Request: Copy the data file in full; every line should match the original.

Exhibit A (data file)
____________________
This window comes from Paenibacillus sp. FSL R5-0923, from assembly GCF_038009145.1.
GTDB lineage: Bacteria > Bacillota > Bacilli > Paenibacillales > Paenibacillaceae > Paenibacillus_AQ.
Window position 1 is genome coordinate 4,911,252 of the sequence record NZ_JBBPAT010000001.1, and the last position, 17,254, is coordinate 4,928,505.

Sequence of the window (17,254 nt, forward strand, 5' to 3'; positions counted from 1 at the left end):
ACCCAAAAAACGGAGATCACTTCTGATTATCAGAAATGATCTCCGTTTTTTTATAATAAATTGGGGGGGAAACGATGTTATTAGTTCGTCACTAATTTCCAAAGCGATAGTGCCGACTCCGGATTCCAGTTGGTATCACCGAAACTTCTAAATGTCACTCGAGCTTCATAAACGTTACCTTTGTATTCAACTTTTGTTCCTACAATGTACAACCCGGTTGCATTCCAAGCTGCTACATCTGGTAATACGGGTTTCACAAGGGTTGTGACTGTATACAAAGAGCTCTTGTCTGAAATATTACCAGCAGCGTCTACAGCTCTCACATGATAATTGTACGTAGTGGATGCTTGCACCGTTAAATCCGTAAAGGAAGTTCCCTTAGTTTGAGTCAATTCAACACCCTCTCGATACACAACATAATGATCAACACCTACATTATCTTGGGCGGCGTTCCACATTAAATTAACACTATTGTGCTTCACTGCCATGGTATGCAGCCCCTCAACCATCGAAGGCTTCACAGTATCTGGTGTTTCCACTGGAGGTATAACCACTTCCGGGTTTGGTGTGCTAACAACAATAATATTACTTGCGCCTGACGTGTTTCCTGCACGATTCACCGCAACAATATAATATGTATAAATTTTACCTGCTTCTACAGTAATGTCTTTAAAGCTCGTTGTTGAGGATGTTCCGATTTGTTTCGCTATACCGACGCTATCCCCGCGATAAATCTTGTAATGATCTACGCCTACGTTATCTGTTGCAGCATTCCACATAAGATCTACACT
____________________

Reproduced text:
This window comes from Paenibacillus sp. FSL R5-0923, from assembly GCF_038009145.1.
GTDB lineage: Bacteria > Bacillota > Bacilli > Paenibacillales > Paenibacillaceae > Paenibacillus_AQ.
Window position 1 is genome coordinate 4,911,252 of the sequence record NZ_JBBPAT010000001.1, and the last position, 17,254, is coordinate 4,928,505.

Sequence of the window (17,254 nt, forward strand, 5' to 3'; positions counted from 1 at the left end):
ACCCAAAAAACGGAGATCACTTCTGATTATCAGAAATGATCTCCGTTTTTTTATAATAAATTGGGGGGGAAACGATGTTATTAGTTCGTCACTAATTTCCAAAGCGATAGTGCCGACTCCGGATTCCAGTTGGTATCACCGAAACTTCTAAATGTCACTCGAGCTTCATAAACGTTACCTTTGTATTCAACTTTTGTTCCTACAATGTACAACCCGGTTGCATTCCAAGCTGCTACATCTGGTAATACGGGTTTCACAAGGGTTGTGACTGTATACAAAGAGCTCTTGTCTGAAATATTACCAGCAGCGTCTACAGCTCTCACATGATAATTGTACGTAGTGGATGCTTGCACCGTTAAATCCGTAAAGGAAGTTCCCTTAGTTTGAGTCAATTCAACACCCTCTCGATACACAACATAATGATCAACACCTACATTATCTTGGGCGGCGTTCCACATTAAATTAACACTATTGTGCTTCACTGCCATGGTATGCAGCCCCTCAACCATCGAAGGCTTCACAGTATCTGGTGTTTCCACTGGAGGTATAACCACTTCCGGGTTTGGTGTGCTAACAACAATAATATTACTTGCGCCTGACGTGTTTCCTGCACGATTCACCGCAACAATATAATATGTATAAATTTTACCTGCTTCTACAGTAATGTCTTTAAAGCTCGTTGTTGAGGATGTTCCGATTTGTTTCGCTATACCGACGCTATCCCCGCGATAAATCTTGTAATGATCTACGCCTACGTTATCTGTTGCAGCATTCCACATAAGATCTACACT